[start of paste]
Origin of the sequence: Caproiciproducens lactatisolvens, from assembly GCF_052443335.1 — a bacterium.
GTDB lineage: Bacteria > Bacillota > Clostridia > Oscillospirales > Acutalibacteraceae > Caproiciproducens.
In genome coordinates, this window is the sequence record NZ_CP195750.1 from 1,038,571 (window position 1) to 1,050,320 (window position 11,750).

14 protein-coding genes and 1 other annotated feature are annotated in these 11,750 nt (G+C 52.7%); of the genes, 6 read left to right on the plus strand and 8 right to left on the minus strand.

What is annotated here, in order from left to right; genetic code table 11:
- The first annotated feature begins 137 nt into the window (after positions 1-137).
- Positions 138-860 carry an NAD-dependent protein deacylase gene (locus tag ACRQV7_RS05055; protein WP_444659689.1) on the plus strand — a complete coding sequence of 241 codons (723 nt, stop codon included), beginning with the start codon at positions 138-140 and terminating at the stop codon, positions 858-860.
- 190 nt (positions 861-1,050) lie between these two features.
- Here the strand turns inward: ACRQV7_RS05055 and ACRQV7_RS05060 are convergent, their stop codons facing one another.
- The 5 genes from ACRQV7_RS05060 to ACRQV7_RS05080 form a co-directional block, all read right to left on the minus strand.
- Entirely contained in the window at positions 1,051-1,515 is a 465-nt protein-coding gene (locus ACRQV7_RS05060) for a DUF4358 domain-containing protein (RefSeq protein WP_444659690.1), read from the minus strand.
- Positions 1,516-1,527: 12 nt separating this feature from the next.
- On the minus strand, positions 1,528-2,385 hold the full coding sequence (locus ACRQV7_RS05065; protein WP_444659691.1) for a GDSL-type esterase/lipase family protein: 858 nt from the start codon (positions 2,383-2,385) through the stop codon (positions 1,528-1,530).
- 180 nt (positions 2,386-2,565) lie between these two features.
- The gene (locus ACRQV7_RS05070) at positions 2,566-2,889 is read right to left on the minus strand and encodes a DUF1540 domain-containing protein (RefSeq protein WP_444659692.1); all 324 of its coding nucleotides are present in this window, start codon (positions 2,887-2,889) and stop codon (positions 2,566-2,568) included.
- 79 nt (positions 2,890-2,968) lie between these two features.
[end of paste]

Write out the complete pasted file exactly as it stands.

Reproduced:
Origin of the sequence: Caproiciproducens lactatisolvens, from assembly GCF_052443335.1 — a bacterium.
GTDB lineage: Bacteria > Bacillota > Clostridia > Oscillospirales > Acutalibacteraceae > Caproiciproducens.
In genome coordinates, this window is the sequence record NZ_CP195750.1 from 1,038,571 (window position 1) to 1,050,320 (window position 11,750).

14 protein-coding genes and 1 other annotated feature are annotated in these 11,750 nt (G+C 52.7%); of the genes, 6 read left to right on the plus strand and 8 right to left on the minus strand.

What is annotated here, in order from left to right; genetic code table 11:
- The first annotated feature begins 137 nt into the window (after positions 1-137).
- Positions 138-860 carry an NAD-dependent protein deacylase gene (locus tag ACRQV7_RS05055; protein WP_444659689.1) on the plus strand — a complete coding sequence of 241 codons (723 nt, stop codon included), beginning with the start codon at positions 138-140 and terminating at the stop codon, positions 858-860.
- 190 nt (positions 861-1,050) lie between these two features.
- Here the strand turns inward: ACRQV7_RS05055 and ACRQV7_RS05060 are convergent, their stop codons facing one another.
- The 5 genes from ACRQV7_RS05060 to ACRQV7_RS05080 form a co-directional block, all read right to left on the minus strand.
- Entirely contained in the window at positions 1,051-1,515 is a 465-nt protein-coding gene (locus ACRQV7_RS05060) for a DUF4358 domain-containing protein (RefSeq protein WP_444659690.1), read from the minus strand.
- Positions 1,516-1,527: 12 nt separating this feature from the next.
- On the minus strand, positions 1,528-2,385 hold the full coding sequence (locus ACRQV7_RS05065; protein WP_444659691.1) for a GDSL-type esterase/lipase family protein: 858 nt from the start codon (positions 2,383-2,385) through the stop codon (positions 1,528-1,530).
- 180 nt (positions 2,386-2,565) lie between these two features.
- The gene (locus ACRQV7_RS05070) at positions 2,566-2,889 is read right to left on the minus strand and encodes a DUF1540 domain-containing protein (RefSeq protein WP_444659692.1); all 324 of its coding nucleotides are present in this window, start codon (positions 2,887-2,889) and stop codon (positions 2,566-2,568) included.
- 79 nt (positions 2,890-2,968) lie between these two features.